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I've done my small research on StackExchange and (I think) I realised a subtle difference between:

  1. playing THE guitar (usually means playing for yourself, on leisure)

and

  1. playing guitar (usually implies being a part of a band or orchestra)

I also know that it is wrong to say "playing A guitar". But why? How does it feel/sound to an English speaker? Thank you.

  • 5
    Personally, I can't see anything wrong with "playing a guitar": take the sentence "Goodness me, why are you playing a guitar?" or "Do I look cool playing a guitar?". – Brian Tompsett - 汤莱恩 Oct 24 '19 at 19:25
2

"Playing a guitar" means playing a single unspecified guitar. So it would be ok to say "Yesterday at the bar, I drank a beer and played a guitar" to suggest that you found a specific guitar there to play. But it would be a bit odd to say "In my spare time, I play a guitar", as that again suggests that there is one guitar that you play. It would be similar to saying "In my spare time, I play my guitar" but vaguer for no clear reason.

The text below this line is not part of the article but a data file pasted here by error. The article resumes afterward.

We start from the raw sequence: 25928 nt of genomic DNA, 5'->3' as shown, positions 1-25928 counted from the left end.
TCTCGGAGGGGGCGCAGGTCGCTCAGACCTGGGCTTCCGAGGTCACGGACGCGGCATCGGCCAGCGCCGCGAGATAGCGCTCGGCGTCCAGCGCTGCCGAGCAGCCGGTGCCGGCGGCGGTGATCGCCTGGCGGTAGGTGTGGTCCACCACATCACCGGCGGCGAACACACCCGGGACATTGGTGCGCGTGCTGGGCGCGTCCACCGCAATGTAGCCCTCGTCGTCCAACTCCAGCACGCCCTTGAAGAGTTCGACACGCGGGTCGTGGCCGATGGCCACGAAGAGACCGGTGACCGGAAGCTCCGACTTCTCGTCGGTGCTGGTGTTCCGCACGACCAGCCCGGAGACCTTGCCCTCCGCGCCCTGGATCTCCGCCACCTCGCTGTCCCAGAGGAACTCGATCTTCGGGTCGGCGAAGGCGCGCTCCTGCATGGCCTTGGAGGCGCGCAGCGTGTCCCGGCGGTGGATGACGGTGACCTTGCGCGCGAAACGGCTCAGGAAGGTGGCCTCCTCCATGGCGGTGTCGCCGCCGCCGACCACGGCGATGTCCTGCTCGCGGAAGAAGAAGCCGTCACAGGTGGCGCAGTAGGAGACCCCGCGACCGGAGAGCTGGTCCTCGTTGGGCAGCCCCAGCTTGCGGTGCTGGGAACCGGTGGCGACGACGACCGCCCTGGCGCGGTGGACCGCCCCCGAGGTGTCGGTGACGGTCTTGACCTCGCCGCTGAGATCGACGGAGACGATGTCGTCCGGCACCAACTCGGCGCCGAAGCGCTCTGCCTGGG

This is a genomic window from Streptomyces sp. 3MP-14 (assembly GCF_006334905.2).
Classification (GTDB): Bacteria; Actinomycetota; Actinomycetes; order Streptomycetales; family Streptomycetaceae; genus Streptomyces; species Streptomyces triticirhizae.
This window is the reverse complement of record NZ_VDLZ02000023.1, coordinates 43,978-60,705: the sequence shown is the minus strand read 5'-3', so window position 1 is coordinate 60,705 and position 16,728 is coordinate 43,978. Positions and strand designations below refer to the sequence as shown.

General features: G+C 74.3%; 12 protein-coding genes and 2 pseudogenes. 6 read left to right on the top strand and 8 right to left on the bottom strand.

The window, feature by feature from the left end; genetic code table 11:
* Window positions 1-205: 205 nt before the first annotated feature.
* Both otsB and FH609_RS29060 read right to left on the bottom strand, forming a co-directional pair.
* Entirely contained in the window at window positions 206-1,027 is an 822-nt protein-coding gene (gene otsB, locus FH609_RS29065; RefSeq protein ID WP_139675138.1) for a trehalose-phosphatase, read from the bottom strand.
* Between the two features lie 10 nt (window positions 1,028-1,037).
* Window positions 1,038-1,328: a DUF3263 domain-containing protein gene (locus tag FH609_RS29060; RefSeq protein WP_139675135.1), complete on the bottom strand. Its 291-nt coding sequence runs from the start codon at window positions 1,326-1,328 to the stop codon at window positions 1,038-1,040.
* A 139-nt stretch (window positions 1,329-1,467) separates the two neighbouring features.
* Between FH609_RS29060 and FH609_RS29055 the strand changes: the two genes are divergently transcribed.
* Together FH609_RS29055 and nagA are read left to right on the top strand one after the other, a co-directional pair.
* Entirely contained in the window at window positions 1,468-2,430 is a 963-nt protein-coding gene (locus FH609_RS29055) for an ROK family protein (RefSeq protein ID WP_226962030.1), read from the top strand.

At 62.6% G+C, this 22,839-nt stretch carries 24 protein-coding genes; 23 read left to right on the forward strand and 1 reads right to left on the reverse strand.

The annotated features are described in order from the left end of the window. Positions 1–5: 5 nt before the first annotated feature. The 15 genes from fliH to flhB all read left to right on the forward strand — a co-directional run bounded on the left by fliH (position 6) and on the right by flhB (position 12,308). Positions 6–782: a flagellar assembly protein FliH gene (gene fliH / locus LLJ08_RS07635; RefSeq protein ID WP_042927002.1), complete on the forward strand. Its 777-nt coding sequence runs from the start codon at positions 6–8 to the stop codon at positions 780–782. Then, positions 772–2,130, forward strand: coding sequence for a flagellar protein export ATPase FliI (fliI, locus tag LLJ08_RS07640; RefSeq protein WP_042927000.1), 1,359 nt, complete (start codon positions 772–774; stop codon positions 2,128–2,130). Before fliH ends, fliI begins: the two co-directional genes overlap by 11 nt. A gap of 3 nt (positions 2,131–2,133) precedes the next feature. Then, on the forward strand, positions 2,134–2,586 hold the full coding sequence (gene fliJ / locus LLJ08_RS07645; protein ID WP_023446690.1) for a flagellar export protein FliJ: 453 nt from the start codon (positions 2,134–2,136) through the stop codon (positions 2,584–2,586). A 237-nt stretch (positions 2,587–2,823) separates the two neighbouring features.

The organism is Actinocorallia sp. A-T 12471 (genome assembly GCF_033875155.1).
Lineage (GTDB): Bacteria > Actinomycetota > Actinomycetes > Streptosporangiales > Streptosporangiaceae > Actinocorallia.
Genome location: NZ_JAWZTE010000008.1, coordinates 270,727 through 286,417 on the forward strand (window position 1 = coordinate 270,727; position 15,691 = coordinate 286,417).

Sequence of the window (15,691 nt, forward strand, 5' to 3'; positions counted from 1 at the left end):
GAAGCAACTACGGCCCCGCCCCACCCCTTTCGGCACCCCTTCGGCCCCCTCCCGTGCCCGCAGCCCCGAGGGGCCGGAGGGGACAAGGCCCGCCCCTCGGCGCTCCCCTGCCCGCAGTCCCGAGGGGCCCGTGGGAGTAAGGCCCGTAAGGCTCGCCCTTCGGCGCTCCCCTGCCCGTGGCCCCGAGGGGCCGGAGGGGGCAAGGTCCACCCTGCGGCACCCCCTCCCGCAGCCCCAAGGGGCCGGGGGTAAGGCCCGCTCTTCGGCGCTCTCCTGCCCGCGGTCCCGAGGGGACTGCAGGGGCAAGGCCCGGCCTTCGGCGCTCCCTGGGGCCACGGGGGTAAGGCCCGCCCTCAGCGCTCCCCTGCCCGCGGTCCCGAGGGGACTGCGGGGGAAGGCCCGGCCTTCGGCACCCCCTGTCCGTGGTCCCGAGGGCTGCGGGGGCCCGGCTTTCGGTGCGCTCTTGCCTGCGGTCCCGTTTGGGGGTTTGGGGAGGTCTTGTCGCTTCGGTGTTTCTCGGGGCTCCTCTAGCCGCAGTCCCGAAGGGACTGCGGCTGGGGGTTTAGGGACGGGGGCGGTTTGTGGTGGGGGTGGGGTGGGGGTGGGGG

The definite article, meanwhile, is used not just to reference a specific instance but to generalise an entire class. So "I play the guitar" essentially means I play any guitar.

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    did I undestand you correctly, that "the" (which usually means a certain item) and "a" (which used to convey an unspecific reference to a class) in case of playing the musical instrument is totally vice-versa? – Hiwi9012 Oct 24 '19 at 20:41
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    No, not because they're musical instruments. Because that's how play works with musical instrument objects. Note that present tense action verbs are normally generic, and refer to repeated or customary actions, not to actual events. "Playing the guitar" is a skill, while "playing a guitar" is an action. "Playing guitar" may mean either, or it can refer to filling a slot in a band or orchestra. And you shouldn't be surprised that definite and indefinite articles aren't always definite or indefinite. There aren't any general rules for articles; they're all idiomatic. – John Lawler Oct 24 '19 at 21:52
  • thank you, but it somehow became less clear :D why use articles in English then (non necessarily in this context, just in general) ? – Hiwi9012 Oct 24 '19 at 22:33
  • @Hiwi9012 you're right that "the" usually means a specific reference to an item (and it could be used that way here too if there was a specific guitar you wanted to refer to). However "a" doesn't usually mean an unspecific reference to a class; it usually refers to an unspecific item. The generic sense of "a" is typically used only in definitions ("a guitar is a musical instrument"); it cannot be used as a class reference in general. – Uri Granta Oct 25 '19 at 5:04
  • thank you for help – Hiwi9012 Oct 25 '19 at 20:23

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